Sir Lord Baltimore - Kingdom Come
Hailing from Brooklyn, New York, Sir Lord Baltimore are one of the best kept secrets of early heavy metal; a band whose business acumen (or lack thereof) derailed the promise of their talents, and whose music was therefore cursed to decades of obscurity before being rediscovered – and often recycled into new songs – by many stoner rock bands of the 1990’s (whose shall remain nameless to save them face).
If anything is fair in the mostly unfortunate SLB story, it’s that the commercial success attained during their existence was as modest as the band’s inner city roots. Vocalist/drummer John Garner, guitarist Louis Dambra and bassist Gary Justin had only been rehearsing for a few months when they auditioned for talent scout Mike Appel (who would later help launch the career of one Bruce Springsteen). Taken by the band’s undeniable chemistry and assured by Dambra that the sizzling riffs he was peeling off were in fact not copped from Jimmy Page, Appel took the still rough but gifted young trio under his wing. After further fine-tuning and arranging their raw materials into a strong batch of songs, Sir Lord Baltimore entered a studio in West Orange, New Jersey to start recording their debut album, Kingdom Come, under Appel’s supervision. The sessions progressed quickly, but not without understandable growing pains, as Appel remembers: “On the first day, I kept hearing some kind of moaning sound on Louis' guitar track and we almost went nuts trying to find out what it was. Finally, I walked out into the studio, stood right next to Louis while he played, and realized he was unknowingly humming along to his guitar! So we had to separate his mike and amp and that was solved. Otherwise, the band played like the wind and even Pink Floyd were impressed with what they heard when they stopped by the studio one day.”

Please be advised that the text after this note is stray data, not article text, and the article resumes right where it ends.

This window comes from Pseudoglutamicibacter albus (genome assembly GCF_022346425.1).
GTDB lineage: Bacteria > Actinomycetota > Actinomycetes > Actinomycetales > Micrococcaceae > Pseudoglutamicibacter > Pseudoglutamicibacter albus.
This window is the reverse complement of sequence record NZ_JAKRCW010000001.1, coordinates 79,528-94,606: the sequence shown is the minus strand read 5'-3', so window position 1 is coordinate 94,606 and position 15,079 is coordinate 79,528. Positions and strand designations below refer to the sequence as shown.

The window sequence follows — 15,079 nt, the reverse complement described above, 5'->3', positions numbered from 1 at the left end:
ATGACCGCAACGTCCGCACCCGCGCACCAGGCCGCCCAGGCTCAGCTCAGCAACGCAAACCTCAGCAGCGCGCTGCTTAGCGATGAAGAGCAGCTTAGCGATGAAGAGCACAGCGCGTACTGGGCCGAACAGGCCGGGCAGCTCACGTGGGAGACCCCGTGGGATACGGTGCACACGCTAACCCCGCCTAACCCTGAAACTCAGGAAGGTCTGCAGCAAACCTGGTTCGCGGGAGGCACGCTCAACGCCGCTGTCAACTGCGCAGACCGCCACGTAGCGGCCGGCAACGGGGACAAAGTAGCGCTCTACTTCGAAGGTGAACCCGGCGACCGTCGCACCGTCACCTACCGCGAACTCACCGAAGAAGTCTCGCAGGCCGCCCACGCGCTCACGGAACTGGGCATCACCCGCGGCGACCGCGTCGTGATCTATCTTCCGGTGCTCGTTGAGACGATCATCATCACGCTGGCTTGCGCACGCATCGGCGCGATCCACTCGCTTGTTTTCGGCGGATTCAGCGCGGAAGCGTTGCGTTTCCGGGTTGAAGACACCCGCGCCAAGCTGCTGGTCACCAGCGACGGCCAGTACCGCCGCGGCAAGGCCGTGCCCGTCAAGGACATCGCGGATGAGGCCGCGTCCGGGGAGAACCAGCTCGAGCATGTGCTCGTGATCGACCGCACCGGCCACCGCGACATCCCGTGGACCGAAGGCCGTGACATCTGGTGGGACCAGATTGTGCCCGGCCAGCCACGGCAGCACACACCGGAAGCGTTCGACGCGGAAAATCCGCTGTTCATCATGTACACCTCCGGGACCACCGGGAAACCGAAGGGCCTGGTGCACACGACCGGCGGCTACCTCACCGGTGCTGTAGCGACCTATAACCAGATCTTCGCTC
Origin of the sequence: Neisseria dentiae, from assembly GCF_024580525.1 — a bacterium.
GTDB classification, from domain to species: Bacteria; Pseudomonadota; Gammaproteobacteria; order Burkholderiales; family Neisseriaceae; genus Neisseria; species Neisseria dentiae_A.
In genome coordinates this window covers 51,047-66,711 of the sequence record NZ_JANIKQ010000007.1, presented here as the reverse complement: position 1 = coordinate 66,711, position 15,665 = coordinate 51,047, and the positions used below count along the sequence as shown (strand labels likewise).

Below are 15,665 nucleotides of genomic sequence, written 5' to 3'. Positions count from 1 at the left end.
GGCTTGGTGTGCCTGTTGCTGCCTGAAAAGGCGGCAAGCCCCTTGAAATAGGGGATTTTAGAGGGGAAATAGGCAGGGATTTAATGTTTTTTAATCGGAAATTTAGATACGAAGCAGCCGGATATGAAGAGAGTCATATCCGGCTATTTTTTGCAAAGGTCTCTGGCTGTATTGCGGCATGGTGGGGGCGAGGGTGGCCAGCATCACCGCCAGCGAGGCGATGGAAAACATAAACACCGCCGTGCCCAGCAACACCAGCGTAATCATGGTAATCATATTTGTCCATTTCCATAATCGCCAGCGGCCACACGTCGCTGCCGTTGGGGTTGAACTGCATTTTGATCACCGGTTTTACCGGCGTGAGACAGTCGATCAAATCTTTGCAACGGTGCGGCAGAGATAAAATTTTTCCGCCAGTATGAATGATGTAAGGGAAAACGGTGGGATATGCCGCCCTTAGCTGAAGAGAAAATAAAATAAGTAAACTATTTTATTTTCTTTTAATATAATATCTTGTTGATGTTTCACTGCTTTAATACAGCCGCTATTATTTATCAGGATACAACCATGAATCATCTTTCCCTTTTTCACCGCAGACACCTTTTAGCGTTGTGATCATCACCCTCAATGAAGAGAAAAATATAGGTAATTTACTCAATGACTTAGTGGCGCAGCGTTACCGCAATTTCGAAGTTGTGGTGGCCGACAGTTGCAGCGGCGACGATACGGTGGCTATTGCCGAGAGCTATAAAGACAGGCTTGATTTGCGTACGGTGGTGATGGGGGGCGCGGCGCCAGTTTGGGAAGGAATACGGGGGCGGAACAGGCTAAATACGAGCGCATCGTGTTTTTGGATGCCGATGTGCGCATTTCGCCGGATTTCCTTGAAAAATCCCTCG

Once the sessions wrapped, Kingdom Come was mixed by Jimi Hendrix engineer Eddie Kramer, at the legendary guitarist’s brand new Electric Ladyland studios in Manhattan before being unleashed upon an unsuspecting world in mid-1970. And, with its electrifying collision of the proto-punk lunacy of The Stooges and MC5, the classic ‘60’s power trios such as Cream and Hendrix’s Experience, and the embryonic heavy metal of Blue Cheer, Led Zeppelin and Black Sabbath, the album’s ten songs absolutely leveled most listeners – and baffled critics – with its groundbreaking intensity, ear-shattering volume, and teeth-grinding distortion. In other words: raw power! Indeed, there’s little civilized grace to be found in savage cuts like “Helium Head,” “Hard Rain Fallin’” and “Pumped Up,”} – just devastating hard rock, constantly threatening to reel out of control, under the command of Garner’s possessed, howling vocal acrobatics. “I Got a Woman,” “Hell Hound” and “Lady of Fire” tempered that apparent recklessness with funkier grooves and bluesier feel, while “Master Heartache” was launched by an earth-shaking bass line foreshadowing of Motorhead, and the leaden title track managed to somehow bridge the span between the dying psychedelic scene and emerging doom. And then, when you least expect it, there’s “Lake Isle of Innersfree”: a gentle combination of baroque harpsichord and 12-string guitar topped with dreamy fantasy lyrics, which showed an entirely different side of the band.
Sadly, and as had been the case with Blue Cheer, The Stooges and MC5 before them, at the time of its release, the world simply wasn’t ready for Kingdom Come’s sheer wild abandon. Mercury Records, too, was unsure of how to market such an LP, and Sir Lord Baltimore’s general inexperience and still lacking showmanship kept them from capitalizing on a tour in support of Black Sabbath. When their eponymous second album failed to replicate the consistency or capture the same primal force as its predecessor, the group was dropped and largely forgotten. Luckily, cult worship and an ever-growing legion of posthumous acclaim from heavy music fans earned them a selection for Anthology Recordings very selective collection of overlooked but essential music. Prepare for revelation with Kingdom Come.